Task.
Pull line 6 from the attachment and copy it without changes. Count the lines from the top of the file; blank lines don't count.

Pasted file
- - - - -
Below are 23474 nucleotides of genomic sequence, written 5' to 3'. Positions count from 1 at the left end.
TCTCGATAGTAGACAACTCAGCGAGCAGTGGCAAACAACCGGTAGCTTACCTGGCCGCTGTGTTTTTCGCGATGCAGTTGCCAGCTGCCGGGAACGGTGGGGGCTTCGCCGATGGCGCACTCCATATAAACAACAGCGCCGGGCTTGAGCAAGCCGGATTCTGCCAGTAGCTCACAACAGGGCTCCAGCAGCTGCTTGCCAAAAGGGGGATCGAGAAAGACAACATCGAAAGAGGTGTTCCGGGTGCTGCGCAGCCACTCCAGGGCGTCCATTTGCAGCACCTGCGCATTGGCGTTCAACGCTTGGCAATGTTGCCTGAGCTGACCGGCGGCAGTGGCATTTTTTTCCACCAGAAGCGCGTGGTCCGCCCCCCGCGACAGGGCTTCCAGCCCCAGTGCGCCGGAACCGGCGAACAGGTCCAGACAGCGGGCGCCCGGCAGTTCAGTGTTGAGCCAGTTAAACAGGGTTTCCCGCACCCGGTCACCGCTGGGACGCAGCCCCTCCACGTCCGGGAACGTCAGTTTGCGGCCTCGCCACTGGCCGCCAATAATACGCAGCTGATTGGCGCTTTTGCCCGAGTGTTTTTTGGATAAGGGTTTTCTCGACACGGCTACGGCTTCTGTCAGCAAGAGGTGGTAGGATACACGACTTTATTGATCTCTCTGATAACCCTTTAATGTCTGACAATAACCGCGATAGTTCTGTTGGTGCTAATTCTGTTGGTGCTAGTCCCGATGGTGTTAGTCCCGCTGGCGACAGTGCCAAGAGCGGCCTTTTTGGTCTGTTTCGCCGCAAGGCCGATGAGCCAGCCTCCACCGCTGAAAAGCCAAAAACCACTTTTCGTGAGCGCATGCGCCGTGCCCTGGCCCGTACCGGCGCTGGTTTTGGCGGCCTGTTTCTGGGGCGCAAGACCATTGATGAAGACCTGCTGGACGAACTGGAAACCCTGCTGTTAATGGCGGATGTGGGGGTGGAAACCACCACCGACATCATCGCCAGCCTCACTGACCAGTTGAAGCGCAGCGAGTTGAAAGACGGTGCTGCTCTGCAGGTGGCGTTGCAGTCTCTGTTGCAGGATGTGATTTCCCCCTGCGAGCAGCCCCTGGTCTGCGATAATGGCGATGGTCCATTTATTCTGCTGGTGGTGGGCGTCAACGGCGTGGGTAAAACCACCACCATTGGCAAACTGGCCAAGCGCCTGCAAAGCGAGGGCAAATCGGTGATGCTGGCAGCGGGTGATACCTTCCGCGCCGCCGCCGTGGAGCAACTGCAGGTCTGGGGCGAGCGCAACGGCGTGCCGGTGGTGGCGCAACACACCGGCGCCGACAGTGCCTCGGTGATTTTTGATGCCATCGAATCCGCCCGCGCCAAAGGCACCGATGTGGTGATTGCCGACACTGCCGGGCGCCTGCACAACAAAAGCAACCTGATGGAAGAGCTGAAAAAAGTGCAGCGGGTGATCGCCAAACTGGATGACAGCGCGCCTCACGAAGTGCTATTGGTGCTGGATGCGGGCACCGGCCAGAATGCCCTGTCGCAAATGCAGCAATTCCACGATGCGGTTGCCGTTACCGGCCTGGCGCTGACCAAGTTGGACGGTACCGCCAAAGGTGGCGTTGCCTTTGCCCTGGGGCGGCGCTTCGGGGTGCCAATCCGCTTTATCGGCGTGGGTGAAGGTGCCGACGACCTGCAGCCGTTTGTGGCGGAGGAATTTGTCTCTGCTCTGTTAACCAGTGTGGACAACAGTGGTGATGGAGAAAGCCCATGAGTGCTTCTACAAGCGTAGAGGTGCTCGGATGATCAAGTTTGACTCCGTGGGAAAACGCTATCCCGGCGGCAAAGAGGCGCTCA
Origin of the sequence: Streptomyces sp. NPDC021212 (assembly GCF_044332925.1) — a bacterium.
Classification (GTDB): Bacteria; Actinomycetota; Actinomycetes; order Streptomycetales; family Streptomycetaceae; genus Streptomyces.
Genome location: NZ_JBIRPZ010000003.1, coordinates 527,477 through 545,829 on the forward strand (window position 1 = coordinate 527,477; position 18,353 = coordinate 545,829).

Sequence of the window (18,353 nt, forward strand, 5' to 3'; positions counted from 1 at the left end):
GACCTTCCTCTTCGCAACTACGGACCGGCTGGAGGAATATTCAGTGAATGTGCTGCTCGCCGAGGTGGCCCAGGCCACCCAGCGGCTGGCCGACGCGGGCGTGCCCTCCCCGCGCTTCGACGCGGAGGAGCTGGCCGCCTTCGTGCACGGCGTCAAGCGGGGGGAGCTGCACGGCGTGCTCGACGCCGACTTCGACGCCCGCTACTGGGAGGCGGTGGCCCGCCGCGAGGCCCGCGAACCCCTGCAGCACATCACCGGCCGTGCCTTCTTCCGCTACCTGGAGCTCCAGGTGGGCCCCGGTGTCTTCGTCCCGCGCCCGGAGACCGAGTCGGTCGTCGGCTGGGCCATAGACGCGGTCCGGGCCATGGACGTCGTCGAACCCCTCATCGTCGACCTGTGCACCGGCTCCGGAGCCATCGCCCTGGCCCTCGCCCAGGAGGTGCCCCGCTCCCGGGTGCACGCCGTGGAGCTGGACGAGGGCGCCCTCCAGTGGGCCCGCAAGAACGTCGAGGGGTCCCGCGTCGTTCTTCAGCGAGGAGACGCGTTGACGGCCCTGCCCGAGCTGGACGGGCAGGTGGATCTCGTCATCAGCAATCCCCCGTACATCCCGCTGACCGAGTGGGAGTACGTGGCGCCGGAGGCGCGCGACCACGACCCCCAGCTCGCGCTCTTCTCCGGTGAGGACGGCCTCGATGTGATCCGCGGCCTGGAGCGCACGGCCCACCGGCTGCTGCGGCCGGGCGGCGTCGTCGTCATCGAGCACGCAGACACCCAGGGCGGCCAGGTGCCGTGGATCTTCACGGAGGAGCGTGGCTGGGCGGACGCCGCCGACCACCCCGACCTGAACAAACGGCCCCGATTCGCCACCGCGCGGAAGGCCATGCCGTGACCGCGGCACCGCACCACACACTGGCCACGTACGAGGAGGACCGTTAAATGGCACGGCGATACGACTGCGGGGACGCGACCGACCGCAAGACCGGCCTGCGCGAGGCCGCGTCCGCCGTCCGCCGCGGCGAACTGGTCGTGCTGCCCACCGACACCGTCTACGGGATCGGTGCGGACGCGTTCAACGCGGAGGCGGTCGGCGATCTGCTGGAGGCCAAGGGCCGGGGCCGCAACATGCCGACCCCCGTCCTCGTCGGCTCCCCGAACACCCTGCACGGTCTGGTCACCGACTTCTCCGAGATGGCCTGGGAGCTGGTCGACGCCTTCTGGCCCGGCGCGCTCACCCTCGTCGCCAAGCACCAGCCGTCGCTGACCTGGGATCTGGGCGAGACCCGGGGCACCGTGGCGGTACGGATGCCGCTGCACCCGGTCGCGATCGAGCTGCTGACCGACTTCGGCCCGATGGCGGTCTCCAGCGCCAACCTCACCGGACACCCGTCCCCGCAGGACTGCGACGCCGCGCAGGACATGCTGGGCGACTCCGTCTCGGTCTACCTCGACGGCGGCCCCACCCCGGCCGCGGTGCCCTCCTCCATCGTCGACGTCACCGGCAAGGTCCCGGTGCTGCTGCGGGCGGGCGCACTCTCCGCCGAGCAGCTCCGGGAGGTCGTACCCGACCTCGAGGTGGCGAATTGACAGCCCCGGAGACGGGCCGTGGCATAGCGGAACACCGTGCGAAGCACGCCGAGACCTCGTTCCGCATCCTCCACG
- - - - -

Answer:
Sequence of the window (18,353 nt, forward strand, 5' to 3'; positions counted from 1 at the left end):